The charity was deservedly included in a recent Huffington Post article with a list of 100 charities doing good around the world. It's been running for over a decade, and started in response to the orphan crisis as a result of the HIV-Aids epidemic. Initially building actual houses for child-headed households, TTH has also sought to create "home" in a variety of ways which now include numerous after school programmes and other activities. Whilst still a major issue, the orphan crisis picture has changed over time, with many of these orphans now grown up and with children of their own, something TTH have also adapted to by purchasing land in 2008 to create a "university village" providing training in vocational and other life skills. What's their model? Well, as team member Jeremy Price told me "Our model is that we have no model.. it's relational" - and for me, this is one of the things that sets the work of this group of ordinary people apart.
If you're anything like me, you may have an overwhelming desire to fix things that are broken. This may just be a man thing (men being from Mars after all), but I've observed this attitude at every level right up to Government in our modern Western democracies. The challenge I set myself as I embarked on this trip was to put aside my need to fix things and instead allow myself to learn from the experience and assist the broader work of TTH in any small way I could. If I'm honest I wasn't sure what this might look like or what my contributions might be, although I hoped that this might include some building work and anticipated that we would help with some of the after school programmes.
|Spacing the roof trusses in my dungarees!|
Much of the work we were able to contribute to was in various after school programmes in three nearby communities. These generally involved a meal for the children (usually something like offal with pap - the local maize staple - and some orange), playing with them and giving them a safe environment just to be children. We sang fun action songs with them, told stories with simple visual effects - even throwing in some handkerchief and rope sleight of hand which left the interpreters momentarily speechless! A highlight was putting on a "Day of Royalty" in which some 450 local kids were bussed onto the TTH campus for a day of being treated like princes and princesses - cue epic craft stations, dressing up, singing songs in an empty swimming pool (good acoustics), bouncy castles (bounce houses in the local lingo), treasure hunts, and a giant picnic. Truly a day to remember all round, and whilst exhausting, a lavish expression of God's love for each and every child that came.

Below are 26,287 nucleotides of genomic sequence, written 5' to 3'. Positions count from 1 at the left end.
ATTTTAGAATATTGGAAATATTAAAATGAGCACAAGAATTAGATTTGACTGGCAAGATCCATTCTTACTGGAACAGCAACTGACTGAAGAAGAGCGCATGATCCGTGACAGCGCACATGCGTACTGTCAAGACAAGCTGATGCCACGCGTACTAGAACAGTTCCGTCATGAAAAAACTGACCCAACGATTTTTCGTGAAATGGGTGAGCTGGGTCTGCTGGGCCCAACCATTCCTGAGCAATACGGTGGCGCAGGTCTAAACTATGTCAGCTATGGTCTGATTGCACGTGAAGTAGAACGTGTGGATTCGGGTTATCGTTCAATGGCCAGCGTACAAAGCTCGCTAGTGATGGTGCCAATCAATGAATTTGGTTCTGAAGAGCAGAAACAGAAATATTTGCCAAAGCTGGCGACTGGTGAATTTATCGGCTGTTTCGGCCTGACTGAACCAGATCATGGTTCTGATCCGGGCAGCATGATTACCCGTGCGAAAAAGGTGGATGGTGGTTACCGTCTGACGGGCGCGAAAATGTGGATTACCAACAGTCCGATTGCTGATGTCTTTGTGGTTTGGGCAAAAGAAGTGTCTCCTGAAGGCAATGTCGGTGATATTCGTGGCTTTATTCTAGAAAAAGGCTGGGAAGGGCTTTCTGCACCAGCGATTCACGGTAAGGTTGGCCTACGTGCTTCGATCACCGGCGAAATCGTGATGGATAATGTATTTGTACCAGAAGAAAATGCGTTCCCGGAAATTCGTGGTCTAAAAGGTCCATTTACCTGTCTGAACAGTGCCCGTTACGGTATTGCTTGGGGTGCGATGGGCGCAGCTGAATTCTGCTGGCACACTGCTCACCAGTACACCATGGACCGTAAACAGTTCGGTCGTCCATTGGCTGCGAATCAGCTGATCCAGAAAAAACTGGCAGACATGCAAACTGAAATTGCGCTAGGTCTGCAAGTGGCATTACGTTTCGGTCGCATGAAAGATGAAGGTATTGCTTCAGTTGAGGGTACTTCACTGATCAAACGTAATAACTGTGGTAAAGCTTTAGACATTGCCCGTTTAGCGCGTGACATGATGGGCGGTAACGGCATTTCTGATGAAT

|Being puppet-man on the Day of Royalty..|
Probably what I found hardest of all were the two trips I took to the children's ward at the local hospital - not because of the standard of care or quality of facilities, as these turned out to be very good - but instead due to the feelings of powelessness it evoked in me. On the day I visited there were around 30 children in the ward, with very little to play with and all missing their parents - visiting hours being very restricted. Many of the injuries, burns and missing digits were as a result of car accidents, symptomatic of a broader traffic safety issue and and indication that things are rarely as simple as we think.
In these moments of helplessness I was reminded of a quote by Mother Theresa: "Not all of us can do great things, but we can do small things with great love". For me, the small things included playing rock, paper, scissors, or double-double this-this, or simply keeping them company - not life-changing actions in themselves, but things which brought smiles to little faces and which at least hopefully brightened up or changed their day. Clearly our presence wasn't the same as having their parents or loved ones there, but as a parent myself, I'd be grateful to anyone who tried to brighten up my child's day in hospital, in however small a way.
|A house in a day|
As I've reflected on our brief time with Ten Thousand Homes, one of the things I've most appreciated about their attitude is the desire to help the communities to develop from within. Calling out the best in them - and don't we all need people around us to call us and challenge us to be the best expression of who God's made us to be? TTH are into organic growth, not imposed models. Like the story of the temporary home, this is change from within - initiated by the communities that TTH are serving.
On our short visit we were only able to do small things. But if you can repeatedly change a person's day enough times you can end up changing their life. TTH have a motto plastered on their office building "To Change a Nation, Love the Children".. they continue to invest in the children and young people of the area, day in day out. An investment in the future of South Africa. And like any good investment, slow and steady accumulation is the most effective means.
We left the communities on the Friday to travel home. By the Monday they'd erupted into violent protests and rioting over problems with the Government-supplied water deliveries. Testament to the fragility of these community ecosystems and the need for holistic systems-thinking as a means to change rather than lurching from crisis fix to crisis fix. Jen Price, another TTH member wrote a moving piece on this situation earlier this week.
|The TTH office building on their campus|
Change enough days and you impact the course of a life.
Change enough lives and you change a community.
Change enough communities and you change a nation.
This is the extraordinary work being done by the ordinary people at TTH, and I'm proud to have played a small part in this. But they are a formidable force for good - the change may not be occurring as quickly or as visibly as in the surrounding eucalyptus plantations, but it's growing strongly and steadily, just watch and see.
|Sunset on the base|